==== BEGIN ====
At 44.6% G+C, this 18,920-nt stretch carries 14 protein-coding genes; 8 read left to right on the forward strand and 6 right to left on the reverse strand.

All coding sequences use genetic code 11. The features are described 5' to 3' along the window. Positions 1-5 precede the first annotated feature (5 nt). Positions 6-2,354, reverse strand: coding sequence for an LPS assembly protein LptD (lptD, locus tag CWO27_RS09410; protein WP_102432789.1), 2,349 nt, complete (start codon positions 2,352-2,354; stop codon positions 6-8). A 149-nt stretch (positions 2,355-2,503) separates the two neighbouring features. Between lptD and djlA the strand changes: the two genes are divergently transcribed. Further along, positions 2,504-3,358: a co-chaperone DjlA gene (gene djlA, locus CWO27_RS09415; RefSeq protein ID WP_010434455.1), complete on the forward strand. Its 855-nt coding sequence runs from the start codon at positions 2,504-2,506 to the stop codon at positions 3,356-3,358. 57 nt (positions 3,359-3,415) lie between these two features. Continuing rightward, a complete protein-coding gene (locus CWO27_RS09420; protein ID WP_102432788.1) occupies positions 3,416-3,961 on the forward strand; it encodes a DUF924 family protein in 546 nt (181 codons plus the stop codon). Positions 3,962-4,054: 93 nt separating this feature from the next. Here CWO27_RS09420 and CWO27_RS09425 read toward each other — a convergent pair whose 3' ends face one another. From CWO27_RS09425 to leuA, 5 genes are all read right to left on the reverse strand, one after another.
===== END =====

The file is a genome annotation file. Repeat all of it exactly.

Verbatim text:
At 44.6% G+C, this 18,920-nt stretch carries 14 protein-coding genes; 8 read left to right on the forward strand and 6 right to left on the reverse strand.

All coding sequences use genetic code 11. The features are described 5' to 3' along the window. Positions 1-5 precede the first annotated feature (5 nt). Positions 6-2,354, reverse strand: coding sequence for an LPS assembly protein LptD (lptD, locus tag CWO27_RS09410; protein WP_102432789.1), 2,349 nt, complete (start codon positions 2,352-2,354; stop codon positions 6-8). A 149-nt stretch (positions 2,355-2,503) separates the two neighbouring features. Between lptD and djlA the strand changes: the two genes are divergently transcribed. Further along, positions 2,504-3,358: a co-chaperone DjlA gene (gene djlA, locus CWO27_RS09415; RefSeq protein ID WP_010434455.1), complete on the forward strand. Its 855-nt coding sequence runs from the start codon at positions 2,504-2,506 to the stop codon at positions 3,356-3,358. 57 nt (positions 3,359-3,415) lie between these two features. Continuing rightward, a complete protein-coding gene (locus CWO27_RS09420; protein ID WP_102432788.1) occupies positions 3,416-3,961 on the forward strand; it encodes a DUF924 family protein in 546 nt (181 codons plus the stop codon). Positions 3,962-4,054: 93 nt separating this feature from the next. Here CWO27_RS09420 and CWO27_RS09425 read toward each other — a convergent pair whose 3' ends face one another. From CWO27_RS09425 to leuA, 5 genes are all read right to left on the reverse strand, one after another.